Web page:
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Government Zooms in on Film Relief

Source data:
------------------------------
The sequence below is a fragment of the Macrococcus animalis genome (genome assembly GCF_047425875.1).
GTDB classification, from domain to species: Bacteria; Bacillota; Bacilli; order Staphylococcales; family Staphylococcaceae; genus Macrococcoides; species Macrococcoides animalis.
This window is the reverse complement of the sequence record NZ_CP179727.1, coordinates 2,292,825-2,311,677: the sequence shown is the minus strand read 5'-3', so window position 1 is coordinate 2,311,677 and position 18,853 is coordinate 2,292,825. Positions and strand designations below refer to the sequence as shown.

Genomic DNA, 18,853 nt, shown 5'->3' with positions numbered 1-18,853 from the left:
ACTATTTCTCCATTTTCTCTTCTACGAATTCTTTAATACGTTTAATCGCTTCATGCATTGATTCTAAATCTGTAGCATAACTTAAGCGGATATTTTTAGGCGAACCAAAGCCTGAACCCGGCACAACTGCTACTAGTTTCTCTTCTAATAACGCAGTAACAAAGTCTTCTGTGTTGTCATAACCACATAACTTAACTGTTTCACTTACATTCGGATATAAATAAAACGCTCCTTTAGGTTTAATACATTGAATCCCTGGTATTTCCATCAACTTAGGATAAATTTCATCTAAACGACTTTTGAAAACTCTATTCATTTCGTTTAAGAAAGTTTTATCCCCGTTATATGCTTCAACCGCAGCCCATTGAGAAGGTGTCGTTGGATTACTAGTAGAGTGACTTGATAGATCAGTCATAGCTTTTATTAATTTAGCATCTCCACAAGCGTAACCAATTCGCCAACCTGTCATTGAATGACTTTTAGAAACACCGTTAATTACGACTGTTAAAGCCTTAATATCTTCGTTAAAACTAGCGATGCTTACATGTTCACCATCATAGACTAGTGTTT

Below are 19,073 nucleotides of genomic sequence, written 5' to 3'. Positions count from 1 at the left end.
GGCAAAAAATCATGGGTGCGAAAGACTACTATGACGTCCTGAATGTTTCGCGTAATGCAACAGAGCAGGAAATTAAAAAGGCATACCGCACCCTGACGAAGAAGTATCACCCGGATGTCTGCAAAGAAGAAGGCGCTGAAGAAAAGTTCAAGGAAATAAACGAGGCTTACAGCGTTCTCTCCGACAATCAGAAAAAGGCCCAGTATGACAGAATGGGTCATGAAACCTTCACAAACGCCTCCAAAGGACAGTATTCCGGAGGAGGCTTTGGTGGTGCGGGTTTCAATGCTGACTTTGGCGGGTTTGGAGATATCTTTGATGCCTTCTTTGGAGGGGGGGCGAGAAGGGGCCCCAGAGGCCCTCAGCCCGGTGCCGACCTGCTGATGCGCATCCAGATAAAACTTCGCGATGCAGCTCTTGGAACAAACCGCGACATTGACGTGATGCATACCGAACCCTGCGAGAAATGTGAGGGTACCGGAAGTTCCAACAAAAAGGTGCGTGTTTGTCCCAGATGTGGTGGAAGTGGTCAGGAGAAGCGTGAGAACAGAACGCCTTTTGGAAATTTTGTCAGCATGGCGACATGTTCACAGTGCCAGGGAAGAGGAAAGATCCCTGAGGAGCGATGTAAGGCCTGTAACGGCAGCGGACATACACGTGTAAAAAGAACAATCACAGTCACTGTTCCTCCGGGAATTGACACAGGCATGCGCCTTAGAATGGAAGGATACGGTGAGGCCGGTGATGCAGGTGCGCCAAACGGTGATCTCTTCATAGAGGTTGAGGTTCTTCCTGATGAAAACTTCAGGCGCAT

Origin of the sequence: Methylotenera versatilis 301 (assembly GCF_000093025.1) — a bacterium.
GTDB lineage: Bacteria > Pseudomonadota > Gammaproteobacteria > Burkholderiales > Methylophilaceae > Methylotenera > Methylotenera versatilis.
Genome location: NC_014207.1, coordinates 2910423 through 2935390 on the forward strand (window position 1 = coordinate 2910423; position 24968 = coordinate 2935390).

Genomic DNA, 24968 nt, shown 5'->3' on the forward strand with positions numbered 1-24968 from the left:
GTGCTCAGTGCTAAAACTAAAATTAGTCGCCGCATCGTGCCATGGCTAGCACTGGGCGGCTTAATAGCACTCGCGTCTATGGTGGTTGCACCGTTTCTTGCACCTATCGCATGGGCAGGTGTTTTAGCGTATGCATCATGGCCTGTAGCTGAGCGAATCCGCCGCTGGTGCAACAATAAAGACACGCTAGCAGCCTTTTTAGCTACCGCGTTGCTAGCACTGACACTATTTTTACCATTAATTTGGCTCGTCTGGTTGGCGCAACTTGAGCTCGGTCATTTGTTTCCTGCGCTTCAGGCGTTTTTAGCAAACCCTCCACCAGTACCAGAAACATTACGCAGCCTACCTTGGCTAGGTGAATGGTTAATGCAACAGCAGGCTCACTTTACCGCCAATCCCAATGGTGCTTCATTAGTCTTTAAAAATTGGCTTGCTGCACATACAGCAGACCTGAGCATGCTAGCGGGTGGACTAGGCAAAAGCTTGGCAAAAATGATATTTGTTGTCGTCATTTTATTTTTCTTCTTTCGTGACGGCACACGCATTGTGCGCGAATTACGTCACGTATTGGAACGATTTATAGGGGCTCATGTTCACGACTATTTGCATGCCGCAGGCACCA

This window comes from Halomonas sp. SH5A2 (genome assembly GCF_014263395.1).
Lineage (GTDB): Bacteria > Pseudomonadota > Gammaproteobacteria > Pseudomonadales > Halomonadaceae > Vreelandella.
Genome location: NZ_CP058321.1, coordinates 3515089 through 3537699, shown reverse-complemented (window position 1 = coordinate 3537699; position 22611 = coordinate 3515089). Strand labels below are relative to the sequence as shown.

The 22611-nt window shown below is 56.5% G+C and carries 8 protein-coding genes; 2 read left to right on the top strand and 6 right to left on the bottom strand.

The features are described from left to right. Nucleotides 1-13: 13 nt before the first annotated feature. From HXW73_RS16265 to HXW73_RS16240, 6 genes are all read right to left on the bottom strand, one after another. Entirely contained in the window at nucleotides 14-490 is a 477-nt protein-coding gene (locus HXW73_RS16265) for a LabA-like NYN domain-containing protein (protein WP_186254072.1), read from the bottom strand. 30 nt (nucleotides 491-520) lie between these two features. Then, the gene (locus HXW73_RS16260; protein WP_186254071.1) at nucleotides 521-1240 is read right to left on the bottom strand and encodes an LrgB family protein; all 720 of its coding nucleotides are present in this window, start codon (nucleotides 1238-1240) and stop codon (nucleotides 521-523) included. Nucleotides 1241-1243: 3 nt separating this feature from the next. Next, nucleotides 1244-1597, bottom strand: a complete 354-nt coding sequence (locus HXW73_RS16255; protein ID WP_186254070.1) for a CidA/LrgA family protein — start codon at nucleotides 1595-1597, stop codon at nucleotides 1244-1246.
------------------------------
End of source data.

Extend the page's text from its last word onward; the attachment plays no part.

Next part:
The Section 481 tax relief, more commonly known as "film relief", is one of Ireland's longest running sector-specific tax reliefs and has been in place under various formats since 1984. Created to help promote Ireland as a location for film production, the relief enables production companies to raise finance in Ireland and incentivises individual taxpayers to invest by offering an attractive return on a relatively low risk investment. The relief has become steadily more and more popular in recent years as production companies and taxpayers alike begin to realise and appreciate the attractiveness of the relief. In 2005, for example, just 19 projects availed of the Section 481 relief compared with 57 in 2011. There is no doubt that the film industry exists in a competitive international environment. Ireland competes with other countries and locations for productions and although other countries may also support their film industry by way of tax reliefs we must always look objectively at the cost versus benefit of any tax relief that is legislated for. The estimated amount of tax foregone by the exchequer in respect of film relief in the 2011 tax year was €49 million. According to the Revenue Commissioners the 57 projects that were approved for Section 481 funding in 2011 had an eligible Irish spend of €114 million and supported employment for a crew, cast and extras of over 15,000 individuals. In a welcome move, Finance Act 2011 provided for an extension of film relief to the end of 2015, however, given the current pressures on the exchequer the Government has deemed it necessary to carry out a formal consultation on the economic merits of continuing the relief after 2015. Among the questions that will be asked in regard to the relief are: a) Is the exchequer’s support to the film and TV sector in Ireland through Section 481 tax relief an efficient use of scarce resources? b) Is the current scheme maximising the potential economic benefits to Ireland in terms of stimulating activity in the film and TV sector? c) Does the scheme provide value for money to the economy overall? There are arguments aplenty for and against each of the questions. However, something which supports a significant number of jobs and boosts the tourism sector, can only be a good thing in our eyes. Whether or not it will last beyond 2015, however, remains to be seen.